Friday, October 14, 2016

Salty Dog

Years ago, about 3 BK (Before Kids), my husband and I read an article in a cooking magazine written by a guy who loved to cook good food. He wrote about his kids going through the “hot dog years.” Oh, how happy he was when they got over it and could appreciate his scratch-cooked meals. We scoffed at this notion, confident that our children would never succumb to the Great Weenie. Instead, they would eat piles of organic, fresh veggies and locally sourced meats.

The Reality- don't worry, there
were carrots too!
The Vision

As with most things “parenting,” our lofty expectations didn’t exactly translate into reality. Despite our best intentions, my 7 year old son has been in the “hot dog years” for about 2.5 years now, and seems to be holding steady.
This is why I am so excited about the shift I’ve seen in the cooler section recently. I actually saw chicken hot dogs that are – dare I say –the healthiest I’ve seen! I’ve seen some healthier turkey and even beef options out there too. And I’ve noticed a lot more whole wheat buns, too. The food industry seems to be responding to the steady demand from consumers, public health organizations, and even federal regulations mandating healthier foods in schools.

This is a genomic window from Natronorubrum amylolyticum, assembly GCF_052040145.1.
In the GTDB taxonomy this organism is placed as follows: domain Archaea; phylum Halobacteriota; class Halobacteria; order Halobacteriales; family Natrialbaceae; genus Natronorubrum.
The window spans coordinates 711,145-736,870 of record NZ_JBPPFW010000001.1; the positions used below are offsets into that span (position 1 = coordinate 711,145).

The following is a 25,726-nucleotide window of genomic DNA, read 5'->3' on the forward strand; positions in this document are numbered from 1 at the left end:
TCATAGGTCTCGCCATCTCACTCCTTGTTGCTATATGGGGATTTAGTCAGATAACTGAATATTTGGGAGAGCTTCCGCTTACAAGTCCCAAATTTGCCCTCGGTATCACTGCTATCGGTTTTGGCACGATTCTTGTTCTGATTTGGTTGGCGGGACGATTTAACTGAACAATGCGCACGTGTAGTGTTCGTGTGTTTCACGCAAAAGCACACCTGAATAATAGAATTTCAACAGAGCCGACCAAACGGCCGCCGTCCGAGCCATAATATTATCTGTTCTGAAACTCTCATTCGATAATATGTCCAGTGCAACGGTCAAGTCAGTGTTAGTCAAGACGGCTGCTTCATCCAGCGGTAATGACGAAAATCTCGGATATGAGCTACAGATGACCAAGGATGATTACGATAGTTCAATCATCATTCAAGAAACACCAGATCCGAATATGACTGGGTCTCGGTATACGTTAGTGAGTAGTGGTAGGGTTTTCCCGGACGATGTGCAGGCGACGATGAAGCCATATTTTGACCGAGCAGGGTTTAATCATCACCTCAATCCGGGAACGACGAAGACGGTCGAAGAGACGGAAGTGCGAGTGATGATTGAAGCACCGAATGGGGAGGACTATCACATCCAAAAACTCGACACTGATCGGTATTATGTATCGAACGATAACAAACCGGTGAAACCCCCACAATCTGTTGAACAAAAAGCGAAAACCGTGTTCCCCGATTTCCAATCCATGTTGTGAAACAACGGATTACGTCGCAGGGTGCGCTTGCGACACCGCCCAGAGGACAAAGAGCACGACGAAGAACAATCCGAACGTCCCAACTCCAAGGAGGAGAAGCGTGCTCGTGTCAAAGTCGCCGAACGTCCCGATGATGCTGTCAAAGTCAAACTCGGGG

Healthiest hot dog I've seen
It is not just me noticing these changes: a recent study in American Journal of Public Health found that sodium levels dropped by about 7% in top selling packaged foods from 2009 to the beginning of 2015. The National Salt Reduction Initiative – a partnership of 100 city and state health authorities and national health organizations – has been working with industry partners to reduce sodium for about 6 years, and it appears to be working. The Food and Drug Administration (FDA) took a big step forward in June 2016 to encourage the food industry to reduce sodium in their products by creating draft voluntary targets for sodium levels. 

Unfortunately, at least where I shop, the healthier hot dogs can be more expensive than the traditional high saturated fat, high sodium hot dog. And these healthy versions of convenience foods are not universally available. Although our food supply is far from perfect, I’m hopeful that we are seeing the glimpses of a future where lofty parenting expectations can be closer to reality – at least when it comes to healthy eating. As for my family, we’ll continue to limit hot dogs to no more than once a week – but in the meantime, it’s good to know there are healthier options out there.
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